Posted on Thursday, January 13, 2011
In July 2009, economist Barry Bluestone wrote an op-ed article for the Boston Globe warning that his state's public employees unions were on the same path to economic and political decline as the United Auto Workers was back in the mid-1980s.
Voters, he warned, would no longer accept wages and benefits for government employees that had grown more generous than their own. They would no longer pay for public services whose costs were growing half again as fast as the cost of services in the private sector.
Nor would the public tolerate continued union resistance to efforts to improve the quality and efficiency of government services. Through tax caps, outsourcing and charter schools, governments were already finding ways to circumvent public employees unions and limit their political power. Unless the unions moved quickly to strike a new "grand bargain" with government officials and taxpayers, Bluestone wrote, they would soon face an even more painful "day of reckoning."
Barry Bluestone is not just any economist. He is the son of Irving Bluestone, a legendary UAW negotiator, a reliably liberal, union-friendly scholar who has spent a career studying the declining fortunes of the American working and middle class. And since his op-ed, things have only gone from bad to worse in terms of the financial distress now faced by all levels of government. The "day of reckoning" that Bluestone forewarned has now arrived.
A recession-weary public is now well aware of New York firefighters who retire after 20 years at half pay, of California prison guards who rake in $120,000 a year and of New Jersey teachers who pay little or nothing for health insurance. A parade of actuaries and economists has stepped forward with estimates of unfunded retiree obligations for state and local governments that now top $1 trillion.
Reflecting the frustration with the lack of progress on school reform, no less a liberal than Davis Guggenheim, director of Al Gore's "An Inconvenient Truth," is now out with "Waiting for 'Superman,' " a scathing critique of teachers unions. Rahm Emanuel, running for mayor of Chicago, has vowed to cut pension benefits not just for future city workers but current ones as well. And in solidly Democratic New Jersey, Republican governor Chris Christie has become something of a folk hero for taking on his state's once-formidable public employees unions.
All the while, public employees unions and their leaders remain in a defensive crouch, refusing to accept any responsibility for looming service cuts and tax increases. Many are launching last-ditch political efforts to hold on to what they still have, but so far their appeals to working-class solidarity have largely fallen on deaf ears.
The better approach for public sector unions would be to acknowledge that the status quo is unsustainable and take up Bluestone's suggestion of a new "grand bargain."
Such a bargain inevitably begins with a freeze on current wages in exchange for future increases when the economy improves. Going forward, unions might propose tying overall compensation to the rhythms of the business cycle, making up in good times what is lost in bad.
Rather than continuing to fight reform of work rules and protecting underperformers, unions could trade those away for across-the-board bonuses for service improvements and a guarantee that employees get a sizable share of any productivity gains.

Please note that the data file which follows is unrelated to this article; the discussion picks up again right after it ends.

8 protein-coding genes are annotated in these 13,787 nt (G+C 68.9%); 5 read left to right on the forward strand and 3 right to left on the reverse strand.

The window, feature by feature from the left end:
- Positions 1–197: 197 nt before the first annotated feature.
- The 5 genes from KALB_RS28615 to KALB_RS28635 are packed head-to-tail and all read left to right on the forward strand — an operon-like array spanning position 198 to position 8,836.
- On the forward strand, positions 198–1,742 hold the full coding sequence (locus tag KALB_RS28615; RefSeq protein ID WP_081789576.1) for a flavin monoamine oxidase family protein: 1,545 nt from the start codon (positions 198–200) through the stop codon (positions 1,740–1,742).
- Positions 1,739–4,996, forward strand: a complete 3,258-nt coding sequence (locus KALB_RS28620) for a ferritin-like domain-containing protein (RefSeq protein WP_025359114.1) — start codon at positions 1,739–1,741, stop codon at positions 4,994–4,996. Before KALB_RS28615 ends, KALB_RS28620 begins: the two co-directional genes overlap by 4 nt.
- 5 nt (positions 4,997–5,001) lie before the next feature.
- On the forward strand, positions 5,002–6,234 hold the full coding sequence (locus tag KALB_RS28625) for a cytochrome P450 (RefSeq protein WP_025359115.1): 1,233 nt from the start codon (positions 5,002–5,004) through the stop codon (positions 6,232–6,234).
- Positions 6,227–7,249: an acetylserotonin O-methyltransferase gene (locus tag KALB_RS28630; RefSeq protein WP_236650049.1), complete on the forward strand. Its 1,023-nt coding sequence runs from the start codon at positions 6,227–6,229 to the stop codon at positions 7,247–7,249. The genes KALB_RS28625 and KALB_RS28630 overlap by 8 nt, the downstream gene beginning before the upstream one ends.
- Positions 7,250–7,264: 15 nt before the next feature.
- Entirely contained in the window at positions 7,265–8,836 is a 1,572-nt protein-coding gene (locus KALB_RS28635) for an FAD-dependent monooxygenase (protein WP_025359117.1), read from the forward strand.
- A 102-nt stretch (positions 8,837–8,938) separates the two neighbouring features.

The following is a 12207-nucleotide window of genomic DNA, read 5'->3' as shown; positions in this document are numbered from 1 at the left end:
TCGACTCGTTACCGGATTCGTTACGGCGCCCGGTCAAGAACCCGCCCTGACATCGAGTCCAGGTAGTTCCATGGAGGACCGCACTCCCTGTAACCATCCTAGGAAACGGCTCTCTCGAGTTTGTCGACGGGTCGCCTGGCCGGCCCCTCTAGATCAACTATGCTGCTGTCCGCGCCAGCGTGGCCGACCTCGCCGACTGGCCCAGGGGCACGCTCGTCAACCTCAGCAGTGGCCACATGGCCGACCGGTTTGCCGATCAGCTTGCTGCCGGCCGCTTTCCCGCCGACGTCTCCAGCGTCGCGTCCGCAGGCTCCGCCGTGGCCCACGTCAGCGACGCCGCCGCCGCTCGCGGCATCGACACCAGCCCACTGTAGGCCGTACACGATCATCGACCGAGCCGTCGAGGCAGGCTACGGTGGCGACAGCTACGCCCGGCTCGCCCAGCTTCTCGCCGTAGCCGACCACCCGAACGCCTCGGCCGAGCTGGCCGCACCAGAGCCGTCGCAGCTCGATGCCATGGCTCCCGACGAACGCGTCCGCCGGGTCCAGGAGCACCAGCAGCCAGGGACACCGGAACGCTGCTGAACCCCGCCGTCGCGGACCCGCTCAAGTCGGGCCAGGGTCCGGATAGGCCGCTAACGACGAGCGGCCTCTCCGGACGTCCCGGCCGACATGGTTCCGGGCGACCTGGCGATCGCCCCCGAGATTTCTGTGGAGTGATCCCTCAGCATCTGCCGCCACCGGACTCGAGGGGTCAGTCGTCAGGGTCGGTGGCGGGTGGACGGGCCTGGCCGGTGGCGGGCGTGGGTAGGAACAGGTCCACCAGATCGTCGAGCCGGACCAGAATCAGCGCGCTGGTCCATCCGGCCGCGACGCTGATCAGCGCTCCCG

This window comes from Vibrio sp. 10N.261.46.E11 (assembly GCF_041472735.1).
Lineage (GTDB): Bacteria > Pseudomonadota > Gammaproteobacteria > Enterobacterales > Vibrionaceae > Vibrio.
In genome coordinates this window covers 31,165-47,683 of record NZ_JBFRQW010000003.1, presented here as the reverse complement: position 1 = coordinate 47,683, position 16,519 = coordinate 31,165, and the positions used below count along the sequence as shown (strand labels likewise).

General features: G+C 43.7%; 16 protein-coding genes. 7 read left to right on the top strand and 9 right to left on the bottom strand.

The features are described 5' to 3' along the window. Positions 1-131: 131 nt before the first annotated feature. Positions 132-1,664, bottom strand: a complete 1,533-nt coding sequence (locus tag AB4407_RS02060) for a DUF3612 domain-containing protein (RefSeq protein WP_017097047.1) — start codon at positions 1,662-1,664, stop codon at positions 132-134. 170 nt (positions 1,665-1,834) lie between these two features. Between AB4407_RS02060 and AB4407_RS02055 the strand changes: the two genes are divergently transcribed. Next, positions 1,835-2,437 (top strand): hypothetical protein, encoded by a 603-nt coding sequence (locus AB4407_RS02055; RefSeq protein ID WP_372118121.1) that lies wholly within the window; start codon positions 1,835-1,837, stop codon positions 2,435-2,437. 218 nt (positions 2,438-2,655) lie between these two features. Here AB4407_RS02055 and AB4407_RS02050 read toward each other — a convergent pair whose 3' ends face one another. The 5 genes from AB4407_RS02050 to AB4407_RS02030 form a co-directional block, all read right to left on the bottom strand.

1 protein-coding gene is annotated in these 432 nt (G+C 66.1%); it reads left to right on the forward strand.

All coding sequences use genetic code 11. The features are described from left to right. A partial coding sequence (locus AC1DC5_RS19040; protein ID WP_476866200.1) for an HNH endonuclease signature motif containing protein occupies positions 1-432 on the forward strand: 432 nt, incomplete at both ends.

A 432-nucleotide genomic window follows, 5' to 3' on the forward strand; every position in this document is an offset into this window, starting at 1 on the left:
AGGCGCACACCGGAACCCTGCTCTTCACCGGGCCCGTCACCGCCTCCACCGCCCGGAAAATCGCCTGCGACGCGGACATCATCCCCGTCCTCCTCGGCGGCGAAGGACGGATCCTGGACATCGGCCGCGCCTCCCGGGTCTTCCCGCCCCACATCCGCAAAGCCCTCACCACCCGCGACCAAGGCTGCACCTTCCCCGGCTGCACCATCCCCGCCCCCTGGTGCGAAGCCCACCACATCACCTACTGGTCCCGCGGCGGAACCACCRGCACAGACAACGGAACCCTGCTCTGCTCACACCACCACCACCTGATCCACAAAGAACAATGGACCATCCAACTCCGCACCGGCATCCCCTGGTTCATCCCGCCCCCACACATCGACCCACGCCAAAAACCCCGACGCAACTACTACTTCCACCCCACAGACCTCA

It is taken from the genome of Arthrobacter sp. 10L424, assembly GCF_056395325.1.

To preserve health benefits for retirees, active workers will need to accept greater cost sharing on their health insurance policies, which will not only reduce the cost to government in the short run but slow the growth in premiums for everyone over the long haul.
And on pensions, the unions ought to get real about the dismal state of their defined-benefit plans and use their assets to finance a new arrangement. Start with enrolling government workers in Social Security. Supplement that with a defined-contribution plan that could be taken to a new job, would give workers some flexibility in how their pension money was invested and would automatically be converted into a fixed-benefit annuity upon retirement.
Such an arrangement would give governments the budget certainty they need to meet pension obligations without the financial risk of market fluctuations. It would also put an end to the extensive gaming of the system in the final years of a public employee's career during which made-up disabilities and excessive overtime are sometimes used to inflate monthly pension checks.
Given the political and economic realities, these kinds of wage and benefit changes are inevitable. Not coincidentally, they are also pretty much where things stand in the private sector. Rather than resist at every turn and have the conditions dictated under duress by someone else, public employees unions would do better to accept unpleasant realities, embrace the future and hammer out more favorable terms while they still have some leverage.
As Bluestone would point out, there are hundreds of thousands of former autoworkers who would probably be a lot better off today if only their once-mighty union had been willing to look forward rather than backward and focus on what could be rather than what once was. The question now is whether public employees and their unions will learn from those mistakes, or whether they are determined to repeat them.
By Steven Pearlstein, Washington Post Staff Writer